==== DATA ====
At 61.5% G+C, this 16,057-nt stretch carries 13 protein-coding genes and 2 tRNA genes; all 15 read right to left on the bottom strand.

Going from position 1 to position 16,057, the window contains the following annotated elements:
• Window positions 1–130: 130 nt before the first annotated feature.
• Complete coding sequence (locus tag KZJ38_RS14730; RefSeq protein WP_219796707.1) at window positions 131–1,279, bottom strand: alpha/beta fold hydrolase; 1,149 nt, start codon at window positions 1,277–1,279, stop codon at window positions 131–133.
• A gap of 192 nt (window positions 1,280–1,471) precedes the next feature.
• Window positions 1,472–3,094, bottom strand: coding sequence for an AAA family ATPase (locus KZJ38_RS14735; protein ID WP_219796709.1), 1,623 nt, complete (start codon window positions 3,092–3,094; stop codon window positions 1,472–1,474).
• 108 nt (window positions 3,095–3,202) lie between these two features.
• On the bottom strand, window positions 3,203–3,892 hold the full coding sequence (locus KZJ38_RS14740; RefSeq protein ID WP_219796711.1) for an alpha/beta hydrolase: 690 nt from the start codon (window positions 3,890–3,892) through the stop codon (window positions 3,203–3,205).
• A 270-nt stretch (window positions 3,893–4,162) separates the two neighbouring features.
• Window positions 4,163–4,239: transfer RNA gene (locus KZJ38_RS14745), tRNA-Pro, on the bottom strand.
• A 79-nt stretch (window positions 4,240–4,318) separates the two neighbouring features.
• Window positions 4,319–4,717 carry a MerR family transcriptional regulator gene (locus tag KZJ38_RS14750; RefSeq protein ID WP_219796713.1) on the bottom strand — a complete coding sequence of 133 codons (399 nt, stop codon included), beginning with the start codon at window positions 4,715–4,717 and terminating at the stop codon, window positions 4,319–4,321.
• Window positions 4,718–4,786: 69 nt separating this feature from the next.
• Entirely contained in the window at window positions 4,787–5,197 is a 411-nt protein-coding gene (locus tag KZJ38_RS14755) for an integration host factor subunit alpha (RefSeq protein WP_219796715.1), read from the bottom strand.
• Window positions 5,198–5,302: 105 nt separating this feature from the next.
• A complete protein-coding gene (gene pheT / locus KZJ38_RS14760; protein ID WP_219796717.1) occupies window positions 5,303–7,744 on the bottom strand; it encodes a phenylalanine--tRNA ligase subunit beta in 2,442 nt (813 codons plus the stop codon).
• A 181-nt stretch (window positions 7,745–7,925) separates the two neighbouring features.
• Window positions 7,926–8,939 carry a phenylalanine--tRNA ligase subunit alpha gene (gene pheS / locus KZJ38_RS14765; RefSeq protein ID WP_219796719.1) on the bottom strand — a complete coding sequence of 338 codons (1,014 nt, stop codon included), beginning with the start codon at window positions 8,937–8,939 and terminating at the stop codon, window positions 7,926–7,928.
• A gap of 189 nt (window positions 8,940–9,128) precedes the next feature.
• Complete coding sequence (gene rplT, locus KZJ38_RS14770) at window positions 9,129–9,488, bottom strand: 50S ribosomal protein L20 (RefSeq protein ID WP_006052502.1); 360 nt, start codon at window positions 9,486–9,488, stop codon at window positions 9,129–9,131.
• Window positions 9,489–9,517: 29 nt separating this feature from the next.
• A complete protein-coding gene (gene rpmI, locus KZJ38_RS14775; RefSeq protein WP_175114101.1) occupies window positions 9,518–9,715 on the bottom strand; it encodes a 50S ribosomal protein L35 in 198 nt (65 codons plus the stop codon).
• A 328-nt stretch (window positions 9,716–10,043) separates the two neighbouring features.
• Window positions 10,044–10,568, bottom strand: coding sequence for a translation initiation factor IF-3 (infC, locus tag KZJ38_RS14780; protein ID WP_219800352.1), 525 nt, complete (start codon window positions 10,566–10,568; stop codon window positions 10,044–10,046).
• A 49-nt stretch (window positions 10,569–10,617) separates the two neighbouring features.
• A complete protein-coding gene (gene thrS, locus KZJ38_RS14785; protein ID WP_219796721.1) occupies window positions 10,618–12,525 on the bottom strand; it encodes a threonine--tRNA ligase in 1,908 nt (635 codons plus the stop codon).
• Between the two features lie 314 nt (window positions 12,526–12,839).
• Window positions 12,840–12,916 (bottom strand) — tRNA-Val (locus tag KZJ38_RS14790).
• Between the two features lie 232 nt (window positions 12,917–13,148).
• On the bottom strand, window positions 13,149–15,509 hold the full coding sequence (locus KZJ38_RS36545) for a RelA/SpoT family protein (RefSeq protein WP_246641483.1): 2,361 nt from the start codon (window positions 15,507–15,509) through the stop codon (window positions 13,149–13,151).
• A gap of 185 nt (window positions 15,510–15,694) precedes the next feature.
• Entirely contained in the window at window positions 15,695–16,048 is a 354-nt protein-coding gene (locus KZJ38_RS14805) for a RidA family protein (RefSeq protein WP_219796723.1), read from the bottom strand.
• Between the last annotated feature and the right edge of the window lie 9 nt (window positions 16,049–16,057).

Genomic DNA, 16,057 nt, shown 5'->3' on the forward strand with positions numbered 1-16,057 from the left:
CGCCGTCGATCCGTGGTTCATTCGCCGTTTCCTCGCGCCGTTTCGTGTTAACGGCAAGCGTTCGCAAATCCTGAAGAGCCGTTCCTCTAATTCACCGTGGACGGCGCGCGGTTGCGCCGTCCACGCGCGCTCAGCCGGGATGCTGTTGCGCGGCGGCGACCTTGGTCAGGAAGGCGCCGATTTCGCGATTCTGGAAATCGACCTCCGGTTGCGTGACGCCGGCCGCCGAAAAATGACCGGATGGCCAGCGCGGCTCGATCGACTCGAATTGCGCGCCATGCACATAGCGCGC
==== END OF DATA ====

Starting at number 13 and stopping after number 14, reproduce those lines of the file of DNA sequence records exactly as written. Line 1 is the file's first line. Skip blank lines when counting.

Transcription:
• Window positions 4,718–4,786: 69 nt separating this feature from the next.
• Entirely contained in the window at window positions 4,787–5,197 is a 411-nt protein-coding gene (locus tag KZJ38_RS14755) for an integration host factor subunit alpha (RefSeq protein WP_219796715.1), read from the bottom strand.